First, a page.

An Accessibility Statement is a declaration that defines the level of web accessibility that a website aims to achieve. In this article, we look at why an accessibility statement should be provided and the information that should go into it.
All posts for "W3C" tag
Web Content Accessibility Guidelines (WCAG) 2.1 - Recommended
The latest update to the WCAG, version 2.1, has now been launched. In this blog post, Alastair Campbell - our Director of Accessibility - looks at the practical testing and impact for teams using it.
Web accessibility guidelines and how to use them
Alastair CampbelI, Nomensa's Accessibility Director, explains what W3C’s web accessibility guidelines are and the best ways of using them.
Making websites accessible without sacrificing aesthetics
Fifteen years after the Web Accessibility Initiative was launched, which aimed to improve web usability for those with disabilities, online accessibility is still widely ignored. Far too often there is a belief that a compromise must be made between accessibility and an attractive design.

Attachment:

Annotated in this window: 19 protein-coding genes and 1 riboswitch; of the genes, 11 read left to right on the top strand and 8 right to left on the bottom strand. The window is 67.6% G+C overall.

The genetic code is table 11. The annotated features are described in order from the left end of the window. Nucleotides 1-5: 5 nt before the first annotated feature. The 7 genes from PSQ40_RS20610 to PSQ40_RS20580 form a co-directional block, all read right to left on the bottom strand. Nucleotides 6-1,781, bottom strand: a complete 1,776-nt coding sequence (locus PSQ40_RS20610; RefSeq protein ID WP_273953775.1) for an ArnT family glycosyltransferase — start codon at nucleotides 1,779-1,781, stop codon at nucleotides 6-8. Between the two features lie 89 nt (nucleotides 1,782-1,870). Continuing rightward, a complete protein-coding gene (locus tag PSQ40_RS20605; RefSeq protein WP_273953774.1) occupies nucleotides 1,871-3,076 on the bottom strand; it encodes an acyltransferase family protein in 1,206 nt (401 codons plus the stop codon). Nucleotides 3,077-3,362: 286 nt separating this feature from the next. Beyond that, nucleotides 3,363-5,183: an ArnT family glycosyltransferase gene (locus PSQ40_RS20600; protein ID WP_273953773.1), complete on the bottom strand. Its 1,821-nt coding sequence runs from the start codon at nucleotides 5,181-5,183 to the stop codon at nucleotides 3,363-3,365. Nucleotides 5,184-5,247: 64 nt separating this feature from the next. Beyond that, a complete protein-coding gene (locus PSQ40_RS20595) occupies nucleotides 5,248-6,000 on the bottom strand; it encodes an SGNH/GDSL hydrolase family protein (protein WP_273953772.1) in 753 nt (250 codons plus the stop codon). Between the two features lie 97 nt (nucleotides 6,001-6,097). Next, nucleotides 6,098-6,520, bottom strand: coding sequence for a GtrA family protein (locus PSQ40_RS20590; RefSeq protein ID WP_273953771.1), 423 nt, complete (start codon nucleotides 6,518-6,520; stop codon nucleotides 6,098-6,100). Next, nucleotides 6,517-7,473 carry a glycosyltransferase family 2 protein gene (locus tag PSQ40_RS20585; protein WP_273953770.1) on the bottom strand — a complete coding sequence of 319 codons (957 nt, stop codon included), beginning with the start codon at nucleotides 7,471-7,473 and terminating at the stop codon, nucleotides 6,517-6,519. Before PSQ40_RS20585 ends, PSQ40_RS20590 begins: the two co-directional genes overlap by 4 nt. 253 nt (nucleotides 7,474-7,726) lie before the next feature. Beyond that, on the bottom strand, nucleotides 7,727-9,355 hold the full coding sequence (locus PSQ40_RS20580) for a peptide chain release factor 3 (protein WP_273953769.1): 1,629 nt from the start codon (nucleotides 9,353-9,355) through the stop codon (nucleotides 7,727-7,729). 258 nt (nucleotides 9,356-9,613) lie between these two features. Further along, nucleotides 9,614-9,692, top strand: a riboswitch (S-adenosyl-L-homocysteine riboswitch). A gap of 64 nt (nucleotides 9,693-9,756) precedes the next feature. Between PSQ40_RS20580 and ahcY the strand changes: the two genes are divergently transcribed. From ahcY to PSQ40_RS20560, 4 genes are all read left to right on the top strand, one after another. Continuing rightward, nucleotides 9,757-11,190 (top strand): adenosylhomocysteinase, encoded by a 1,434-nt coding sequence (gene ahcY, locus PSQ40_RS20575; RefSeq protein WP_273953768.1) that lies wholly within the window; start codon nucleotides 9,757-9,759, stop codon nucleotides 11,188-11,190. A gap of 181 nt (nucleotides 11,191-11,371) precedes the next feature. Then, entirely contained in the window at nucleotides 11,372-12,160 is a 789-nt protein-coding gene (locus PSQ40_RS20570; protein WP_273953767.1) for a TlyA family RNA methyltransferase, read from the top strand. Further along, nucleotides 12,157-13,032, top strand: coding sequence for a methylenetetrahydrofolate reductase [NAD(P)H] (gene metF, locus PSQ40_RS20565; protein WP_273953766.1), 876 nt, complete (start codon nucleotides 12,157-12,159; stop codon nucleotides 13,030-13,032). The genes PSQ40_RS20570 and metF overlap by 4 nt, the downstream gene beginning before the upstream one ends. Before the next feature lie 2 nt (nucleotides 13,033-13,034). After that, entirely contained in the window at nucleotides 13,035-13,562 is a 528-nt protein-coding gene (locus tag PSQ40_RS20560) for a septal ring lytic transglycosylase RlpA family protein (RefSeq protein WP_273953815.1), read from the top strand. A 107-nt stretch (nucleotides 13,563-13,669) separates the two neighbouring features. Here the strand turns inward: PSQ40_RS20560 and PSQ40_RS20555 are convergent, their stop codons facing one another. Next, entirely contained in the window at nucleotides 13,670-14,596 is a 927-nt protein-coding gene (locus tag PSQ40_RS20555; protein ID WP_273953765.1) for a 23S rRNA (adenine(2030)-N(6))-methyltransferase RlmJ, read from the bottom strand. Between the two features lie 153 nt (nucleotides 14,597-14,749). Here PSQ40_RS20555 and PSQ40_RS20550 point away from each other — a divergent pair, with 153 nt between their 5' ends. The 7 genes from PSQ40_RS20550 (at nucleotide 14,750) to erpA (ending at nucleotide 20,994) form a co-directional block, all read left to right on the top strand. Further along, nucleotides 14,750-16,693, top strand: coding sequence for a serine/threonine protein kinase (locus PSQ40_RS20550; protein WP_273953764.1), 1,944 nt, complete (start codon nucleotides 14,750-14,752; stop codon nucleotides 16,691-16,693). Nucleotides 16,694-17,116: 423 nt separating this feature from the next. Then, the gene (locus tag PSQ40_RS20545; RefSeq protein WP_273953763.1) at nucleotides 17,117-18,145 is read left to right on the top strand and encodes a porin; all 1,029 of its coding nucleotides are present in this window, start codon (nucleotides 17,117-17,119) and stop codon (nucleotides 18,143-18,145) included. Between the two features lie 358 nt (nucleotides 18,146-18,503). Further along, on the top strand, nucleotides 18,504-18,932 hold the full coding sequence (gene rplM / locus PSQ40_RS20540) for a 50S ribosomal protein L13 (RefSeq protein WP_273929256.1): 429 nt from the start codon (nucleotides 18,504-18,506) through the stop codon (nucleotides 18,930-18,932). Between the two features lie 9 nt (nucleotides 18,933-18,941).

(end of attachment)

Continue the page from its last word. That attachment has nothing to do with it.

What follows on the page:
EU adopts the UN Convention on the Rights of Persons With Disabilities
On Wednesday 5th January the United Nations (UN) Convention on the Rights of Persons with Disabilities was ratified by the European Union (EU). The convention was adopted by the UN on 13th December 2006 and opened for signatures on 30th March 2007. It was a historic moment for human rights, and we were proud to be part of the UN’s activities
eAccessibility Forum meeting
Guide to the Web Content Accessibility Guidelines
Is your website accessible?
A large proportion of users cannot gain access to the information and services the Web provides and this represents a dichotomy. The Web was designed to provide universal access to information, however many web sites are inaccessible to people with disabilities. This paper examines web accessibility and provides simple methods for checking a site's accessibility.